More US chip export curbs?

More chip export curbs on China
A staff member holds up a Nvidia Superchip at their headquarters in Taipei, Taiwan May 31, 2023. REUTERS/Ann Wang

The backstory: Last year, the US put some controls on exporting advanced microchips and the equipment to make them to China. The idea was to slow down China's progress in supercomputing, especially for things like nuclear weapons and AI (like Open AI's ChatGPT).

More recently: Last September, US officials told Nvidia to hold off on exporting certain powerful computing chips to China. This affected its two most advanced chips, the A100 and the newer H100, primarily. But the company then created alternative versions of these that would still qualify to be exported to Chinese companies.

The development: The Biden administration is reportedly getting ready to tighten the rules on selling even those modified chips to China, according to The Wall Street Journal. Click the link here for more.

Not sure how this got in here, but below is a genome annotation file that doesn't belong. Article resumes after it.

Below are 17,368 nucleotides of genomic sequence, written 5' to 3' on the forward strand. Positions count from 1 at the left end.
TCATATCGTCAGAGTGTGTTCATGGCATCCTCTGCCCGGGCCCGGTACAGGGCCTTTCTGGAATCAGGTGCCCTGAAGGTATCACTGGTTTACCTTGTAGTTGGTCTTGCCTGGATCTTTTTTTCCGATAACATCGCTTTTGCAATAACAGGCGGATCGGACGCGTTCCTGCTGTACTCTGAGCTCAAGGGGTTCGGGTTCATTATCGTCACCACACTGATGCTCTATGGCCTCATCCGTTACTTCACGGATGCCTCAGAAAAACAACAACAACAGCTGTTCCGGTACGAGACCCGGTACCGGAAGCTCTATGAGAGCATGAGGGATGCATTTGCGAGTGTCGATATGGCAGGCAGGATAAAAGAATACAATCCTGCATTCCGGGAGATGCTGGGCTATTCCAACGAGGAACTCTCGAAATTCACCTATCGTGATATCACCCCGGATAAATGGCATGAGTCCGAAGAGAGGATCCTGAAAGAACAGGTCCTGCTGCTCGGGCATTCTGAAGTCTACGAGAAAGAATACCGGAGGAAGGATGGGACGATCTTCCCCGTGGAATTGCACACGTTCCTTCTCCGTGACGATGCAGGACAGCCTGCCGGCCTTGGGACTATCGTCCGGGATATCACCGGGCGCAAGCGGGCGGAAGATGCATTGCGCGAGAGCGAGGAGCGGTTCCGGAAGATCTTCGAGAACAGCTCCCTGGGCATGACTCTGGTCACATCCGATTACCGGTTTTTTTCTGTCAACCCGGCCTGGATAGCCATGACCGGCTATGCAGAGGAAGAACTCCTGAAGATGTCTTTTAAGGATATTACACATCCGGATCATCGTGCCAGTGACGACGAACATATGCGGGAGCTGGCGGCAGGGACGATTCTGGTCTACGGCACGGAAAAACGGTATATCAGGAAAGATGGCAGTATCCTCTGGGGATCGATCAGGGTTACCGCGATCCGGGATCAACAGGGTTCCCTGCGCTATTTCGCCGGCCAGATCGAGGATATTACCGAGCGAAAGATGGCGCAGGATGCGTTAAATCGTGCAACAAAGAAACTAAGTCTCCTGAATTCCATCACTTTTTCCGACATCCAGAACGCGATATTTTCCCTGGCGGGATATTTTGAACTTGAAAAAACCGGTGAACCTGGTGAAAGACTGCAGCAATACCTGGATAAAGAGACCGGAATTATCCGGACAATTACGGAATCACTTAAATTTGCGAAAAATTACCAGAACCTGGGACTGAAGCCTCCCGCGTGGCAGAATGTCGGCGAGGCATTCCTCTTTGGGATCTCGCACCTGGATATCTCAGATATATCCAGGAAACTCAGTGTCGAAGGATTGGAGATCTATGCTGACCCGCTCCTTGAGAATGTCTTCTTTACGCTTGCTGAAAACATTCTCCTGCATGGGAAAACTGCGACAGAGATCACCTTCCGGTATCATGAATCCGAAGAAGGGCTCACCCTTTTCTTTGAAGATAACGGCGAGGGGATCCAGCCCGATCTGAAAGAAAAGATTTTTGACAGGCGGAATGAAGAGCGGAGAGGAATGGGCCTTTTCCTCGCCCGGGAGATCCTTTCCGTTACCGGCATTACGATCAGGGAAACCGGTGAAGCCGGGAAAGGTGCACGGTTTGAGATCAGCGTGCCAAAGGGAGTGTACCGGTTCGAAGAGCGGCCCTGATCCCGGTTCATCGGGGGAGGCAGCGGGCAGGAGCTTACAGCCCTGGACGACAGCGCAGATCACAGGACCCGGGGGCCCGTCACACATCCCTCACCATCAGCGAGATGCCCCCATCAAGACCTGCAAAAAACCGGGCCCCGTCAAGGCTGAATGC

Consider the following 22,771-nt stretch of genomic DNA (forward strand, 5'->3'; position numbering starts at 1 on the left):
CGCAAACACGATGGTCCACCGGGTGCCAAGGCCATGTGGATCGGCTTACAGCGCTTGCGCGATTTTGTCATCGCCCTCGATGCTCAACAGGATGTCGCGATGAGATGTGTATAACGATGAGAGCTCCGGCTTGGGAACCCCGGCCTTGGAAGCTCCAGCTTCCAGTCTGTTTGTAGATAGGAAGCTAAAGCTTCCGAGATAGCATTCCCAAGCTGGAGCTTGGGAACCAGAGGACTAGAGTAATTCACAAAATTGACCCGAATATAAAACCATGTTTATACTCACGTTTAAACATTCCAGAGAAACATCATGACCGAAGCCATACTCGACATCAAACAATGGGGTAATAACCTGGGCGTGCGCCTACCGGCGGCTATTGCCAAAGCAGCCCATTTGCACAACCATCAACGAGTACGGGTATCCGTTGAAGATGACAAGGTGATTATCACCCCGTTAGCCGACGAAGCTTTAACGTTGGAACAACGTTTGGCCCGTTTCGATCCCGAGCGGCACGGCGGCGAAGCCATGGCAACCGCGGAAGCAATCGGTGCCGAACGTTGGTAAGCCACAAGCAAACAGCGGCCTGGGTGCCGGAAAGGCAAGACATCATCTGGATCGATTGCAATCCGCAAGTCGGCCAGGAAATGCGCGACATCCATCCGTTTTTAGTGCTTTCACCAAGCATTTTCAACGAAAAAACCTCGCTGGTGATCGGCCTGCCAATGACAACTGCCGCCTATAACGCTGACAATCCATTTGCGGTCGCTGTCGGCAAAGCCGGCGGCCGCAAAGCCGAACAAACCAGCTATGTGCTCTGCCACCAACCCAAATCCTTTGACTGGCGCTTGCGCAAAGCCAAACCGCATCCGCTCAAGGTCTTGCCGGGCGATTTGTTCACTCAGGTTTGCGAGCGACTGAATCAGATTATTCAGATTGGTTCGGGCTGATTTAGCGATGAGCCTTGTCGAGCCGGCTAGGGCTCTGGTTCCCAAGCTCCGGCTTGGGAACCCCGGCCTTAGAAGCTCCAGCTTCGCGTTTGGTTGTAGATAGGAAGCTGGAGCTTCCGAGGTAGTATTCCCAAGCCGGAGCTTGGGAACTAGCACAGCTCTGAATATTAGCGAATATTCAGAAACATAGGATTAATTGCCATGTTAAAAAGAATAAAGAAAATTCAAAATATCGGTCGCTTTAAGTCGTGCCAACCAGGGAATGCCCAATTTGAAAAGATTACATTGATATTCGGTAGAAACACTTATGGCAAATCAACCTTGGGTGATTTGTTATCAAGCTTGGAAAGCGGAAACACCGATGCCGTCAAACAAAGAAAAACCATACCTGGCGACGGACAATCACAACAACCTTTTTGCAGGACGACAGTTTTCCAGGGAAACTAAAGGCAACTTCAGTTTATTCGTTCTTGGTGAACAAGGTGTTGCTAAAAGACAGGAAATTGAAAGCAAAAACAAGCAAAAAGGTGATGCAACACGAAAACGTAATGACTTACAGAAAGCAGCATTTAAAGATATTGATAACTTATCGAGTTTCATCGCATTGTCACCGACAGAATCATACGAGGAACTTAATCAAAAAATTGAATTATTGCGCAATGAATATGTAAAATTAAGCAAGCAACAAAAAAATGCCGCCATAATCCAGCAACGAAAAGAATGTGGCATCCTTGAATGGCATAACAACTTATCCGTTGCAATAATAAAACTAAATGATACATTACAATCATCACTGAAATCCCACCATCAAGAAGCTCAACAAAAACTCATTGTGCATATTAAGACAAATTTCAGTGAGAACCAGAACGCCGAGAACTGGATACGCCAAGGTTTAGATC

To end, we'll look into:

25-year-old consciousness debate settled

In 1998, two scholars – computational neuroscientist Christof Koch and philosopher and cognitive scientist David Chalmers – got into a pretty involved discussion about human consciousness. They were arguing over how the brain generates subjective conscious states.

So, Koch ended up betting Chalmers a case of wine that the mechanism that sparks a brain’s neurons to produce consciousness would be discovered by 2023. And, at the annual meeting of the Association for the Scientific Study of Consciousness (ASSC) in New York City this June, Chalmers was declared the winner. Cheers.

We’re still in the dark about consciousness 25 years later.

Click the link here for more.

In other news ...


📉Market snapshot and key quotes:

  • In the US: The Dow Jones and S&P 500 went up, while the Nasdaq Composite held steady on Thursday. The major banks that passed the Fed's stress test were the driving force behind this positive performance. This reassuring news and an upward revision in the GDP figures helped ease concerns about a looming recession on Wall Street.
  • In Hong Kong: Hong Kong stocks took a hit after Fed Chair Jerome Powell's comments on raising interest rates to tackle inflation and more swirling concerns about a lack of a big government stimulus.

📊Top gainers/losers and company news: